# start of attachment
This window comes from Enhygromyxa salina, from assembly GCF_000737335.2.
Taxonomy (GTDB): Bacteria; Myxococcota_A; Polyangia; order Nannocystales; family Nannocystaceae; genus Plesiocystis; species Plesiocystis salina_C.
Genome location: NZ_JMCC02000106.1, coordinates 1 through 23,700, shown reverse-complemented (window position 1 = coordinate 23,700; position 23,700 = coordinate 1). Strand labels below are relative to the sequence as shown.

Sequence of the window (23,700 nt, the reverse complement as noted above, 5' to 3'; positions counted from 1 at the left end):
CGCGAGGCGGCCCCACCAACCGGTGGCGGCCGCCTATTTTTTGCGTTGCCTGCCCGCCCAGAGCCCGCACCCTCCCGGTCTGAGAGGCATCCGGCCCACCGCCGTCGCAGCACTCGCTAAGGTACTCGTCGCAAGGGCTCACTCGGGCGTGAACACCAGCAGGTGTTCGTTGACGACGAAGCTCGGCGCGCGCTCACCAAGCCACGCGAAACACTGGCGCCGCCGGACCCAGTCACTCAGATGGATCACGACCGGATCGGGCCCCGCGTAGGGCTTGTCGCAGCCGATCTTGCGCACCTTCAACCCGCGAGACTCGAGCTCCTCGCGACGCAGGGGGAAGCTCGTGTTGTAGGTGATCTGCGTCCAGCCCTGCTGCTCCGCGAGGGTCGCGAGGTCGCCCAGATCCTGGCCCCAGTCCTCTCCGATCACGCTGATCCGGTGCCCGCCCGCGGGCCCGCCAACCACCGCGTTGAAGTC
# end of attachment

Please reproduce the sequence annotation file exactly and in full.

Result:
This window comes from Enhygromyxa salina, from assembly GCF_000737335.2.
Taxonomy (GTDB): Bacteria; Myxococcota_A; Polyangia; order Nannocystales; family Nannocystaceae; genus Plesiocystis; species Plesiocystis salina_C.
Genome location: NZ_JMCC02000106.1, coordinates 1 through 23,700, shown reverse-complemented (window position 1 = coordinate 23,700; position 23,700 = coordinate 1). Strand labels below are relative to the sequence as shown.

Sequence of the window (23,700 nt, the reverse complement as noted above, 5' to 3'; positions counted from 1 at the left end):
CGCGAGGCGGCCCCACCAACCGGTGGCGGCCGCCTATTTTTTGCGTTGCCTGCCCGCCCAGAGCCCGCACCCTCCCGGTCTGAGAGGCATCCGGCCCACCGCCGTCGCAGCACTCGCTAAGGTACTCGTCGCAAGGGCTCACTCGGGCGTGAACACCAGCAGGTGTTCGTTGACGACGAAGCTCGGCGCGCGCTCACCAAGCCACGCGAAACACTGGCGCCGCCGGACCCAGTCACTCAGATGGATCACGACCGGATCGGGCCCCGCGTAGGGCTTGTCGCAGCCGATCTTGCGCACCTTCAACCCGCGAGACTCGAGCTCCTCGCGACGCAGGGGGAAGCTCGTGTTGTAGGTGATCTGCGTCCAGCCCTGCTGCTCCGCGAGGGTCGCGAGGTCGCCCAGATCCTGGCCCCAGTCCTCTCCGATCACGCTGATCCGGTGCCCGCCCGCGGGCCCGCCAACCACCGCGTTGAAGTC